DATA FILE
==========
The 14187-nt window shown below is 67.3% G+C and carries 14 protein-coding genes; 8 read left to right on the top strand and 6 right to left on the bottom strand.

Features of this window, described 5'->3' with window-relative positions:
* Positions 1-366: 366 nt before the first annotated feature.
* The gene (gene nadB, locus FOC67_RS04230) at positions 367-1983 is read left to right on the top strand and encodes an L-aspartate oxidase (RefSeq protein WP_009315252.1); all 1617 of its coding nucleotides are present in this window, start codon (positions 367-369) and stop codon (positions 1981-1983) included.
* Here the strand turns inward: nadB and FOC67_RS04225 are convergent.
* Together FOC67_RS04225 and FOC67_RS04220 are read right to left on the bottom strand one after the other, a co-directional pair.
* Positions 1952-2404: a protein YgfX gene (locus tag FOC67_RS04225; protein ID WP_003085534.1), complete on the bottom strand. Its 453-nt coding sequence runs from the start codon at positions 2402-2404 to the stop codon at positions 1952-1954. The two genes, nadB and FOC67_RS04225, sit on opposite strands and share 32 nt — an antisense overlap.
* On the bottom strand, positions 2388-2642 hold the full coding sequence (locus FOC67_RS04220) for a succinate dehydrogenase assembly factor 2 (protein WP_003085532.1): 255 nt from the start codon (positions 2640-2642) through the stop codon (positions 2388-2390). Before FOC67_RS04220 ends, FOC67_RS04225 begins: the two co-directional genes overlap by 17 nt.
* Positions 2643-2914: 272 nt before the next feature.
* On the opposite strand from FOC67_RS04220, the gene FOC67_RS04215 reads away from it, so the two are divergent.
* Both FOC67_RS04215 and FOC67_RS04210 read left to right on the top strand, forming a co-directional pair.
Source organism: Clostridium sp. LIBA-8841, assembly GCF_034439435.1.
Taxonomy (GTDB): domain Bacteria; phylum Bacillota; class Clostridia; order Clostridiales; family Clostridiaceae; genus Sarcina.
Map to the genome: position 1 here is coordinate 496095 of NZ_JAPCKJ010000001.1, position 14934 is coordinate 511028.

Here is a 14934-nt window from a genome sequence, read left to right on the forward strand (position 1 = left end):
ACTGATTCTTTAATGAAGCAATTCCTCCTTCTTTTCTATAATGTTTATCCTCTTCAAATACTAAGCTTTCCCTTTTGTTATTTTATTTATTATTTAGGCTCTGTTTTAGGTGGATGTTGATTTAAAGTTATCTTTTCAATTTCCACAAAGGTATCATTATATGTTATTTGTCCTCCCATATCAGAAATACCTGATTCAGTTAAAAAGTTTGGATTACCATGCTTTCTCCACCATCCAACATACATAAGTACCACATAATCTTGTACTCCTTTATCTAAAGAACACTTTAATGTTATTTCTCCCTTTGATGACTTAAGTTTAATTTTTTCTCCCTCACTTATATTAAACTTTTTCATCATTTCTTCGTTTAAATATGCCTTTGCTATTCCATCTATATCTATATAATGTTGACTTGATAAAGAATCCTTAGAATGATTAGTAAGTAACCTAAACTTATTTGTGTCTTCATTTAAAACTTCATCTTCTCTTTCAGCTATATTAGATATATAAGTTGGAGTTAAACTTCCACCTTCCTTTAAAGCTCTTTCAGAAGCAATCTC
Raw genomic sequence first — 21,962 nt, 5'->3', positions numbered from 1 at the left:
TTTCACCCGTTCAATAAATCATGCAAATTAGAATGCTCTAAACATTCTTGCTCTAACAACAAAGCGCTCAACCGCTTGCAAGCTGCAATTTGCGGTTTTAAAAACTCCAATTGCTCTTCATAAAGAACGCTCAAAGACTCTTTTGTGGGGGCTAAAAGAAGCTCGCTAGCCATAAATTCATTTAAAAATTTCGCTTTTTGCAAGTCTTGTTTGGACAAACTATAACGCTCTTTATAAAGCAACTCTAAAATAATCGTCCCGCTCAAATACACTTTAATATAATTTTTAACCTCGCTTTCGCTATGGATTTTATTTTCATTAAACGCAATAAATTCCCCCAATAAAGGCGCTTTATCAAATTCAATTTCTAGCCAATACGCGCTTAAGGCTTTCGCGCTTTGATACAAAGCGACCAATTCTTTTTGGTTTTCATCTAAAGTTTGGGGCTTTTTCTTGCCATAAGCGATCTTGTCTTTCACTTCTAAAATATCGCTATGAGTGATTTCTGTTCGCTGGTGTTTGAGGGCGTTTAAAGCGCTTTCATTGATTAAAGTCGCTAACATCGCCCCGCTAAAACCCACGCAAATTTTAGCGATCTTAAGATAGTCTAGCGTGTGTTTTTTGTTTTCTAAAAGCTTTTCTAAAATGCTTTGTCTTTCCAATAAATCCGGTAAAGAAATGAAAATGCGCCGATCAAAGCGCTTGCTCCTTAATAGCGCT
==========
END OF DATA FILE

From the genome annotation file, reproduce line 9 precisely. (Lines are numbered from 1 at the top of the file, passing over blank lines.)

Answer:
* Positions 2643-2914: 272 nt before the next feature.